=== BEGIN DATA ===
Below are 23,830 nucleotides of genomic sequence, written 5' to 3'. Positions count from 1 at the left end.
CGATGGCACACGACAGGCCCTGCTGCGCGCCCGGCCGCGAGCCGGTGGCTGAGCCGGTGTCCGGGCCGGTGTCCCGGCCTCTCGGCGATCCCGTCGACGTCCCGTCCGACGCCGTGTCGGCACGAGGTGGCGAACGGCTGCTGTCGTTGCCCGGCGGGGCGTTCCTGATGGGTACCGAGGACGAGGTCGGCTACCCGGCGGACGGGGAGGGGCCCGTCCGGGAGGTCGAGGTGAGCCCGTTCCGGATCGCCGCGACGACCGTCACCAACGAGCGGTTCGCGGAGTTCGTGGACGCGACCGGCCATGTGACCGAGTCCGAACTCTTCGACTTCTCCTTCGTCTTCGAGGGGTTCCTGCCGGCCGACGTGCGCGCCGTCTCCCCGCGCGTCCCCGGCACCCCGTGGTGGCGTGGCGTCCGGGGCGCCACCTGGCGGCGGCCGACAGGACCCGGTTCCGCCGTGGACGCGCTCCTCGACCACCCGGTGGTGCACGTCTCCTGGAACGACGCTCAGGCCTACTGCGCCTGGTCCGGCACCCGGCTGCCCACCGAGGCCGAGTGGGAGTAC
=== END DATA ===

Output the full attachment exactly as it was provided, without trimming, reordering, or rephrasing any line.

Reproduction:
Below are 23,830 nucleotides of genomic sequence, written 5' to 3'. Positions count from 1 at the left end.
CGATGGCACACGACAGGCCCTGCTGCGCGCCCGGCCGCGAGCCGGTGGCTGAGCCGGTGTCCGGGCCGGTGTCCCGGCCTCTCGGCGATCCCGTCGACGTCCCGTCCGACGCCGTGTCGGCACGAGGTGGCGAACGGCTGCTGTCGTTGCCCGGCGGGGCGTTCCTGATGGGTACCGAGGACGAGGTCGGCTACCCGGCGGACGGGGAGGGGCCCGTCCGGGAGGTCGAGGTGAGCCCGTTCCGGATCGCCGCGACGACCGTCACCAACGAGCGGTTCGCGGAGTTCGTGGACGCGACCGGCCATGTGACCGAGTCCGAACTCTTCGACTTCTCCTTCGTCTTCGAGGGGTTCCTGCCGGCCGACGTGCGCGCCGTCTCCCCGCGCGTCCCCGGCACCCCGTGGTGGCGTGGCGTCCGGGGCGCCACCTGGCGGCGGCCGACAGGACCCGGTTCCGCCGTGGACGCGCTCCTCGACCACCCGGTGGTGCACGTCTCCTGGAACGACGCTCAGGCCTACTGCGCCTGGTCCGGCACCCGGCTGCCCACCGAGGCCGAGTGGGAGTAC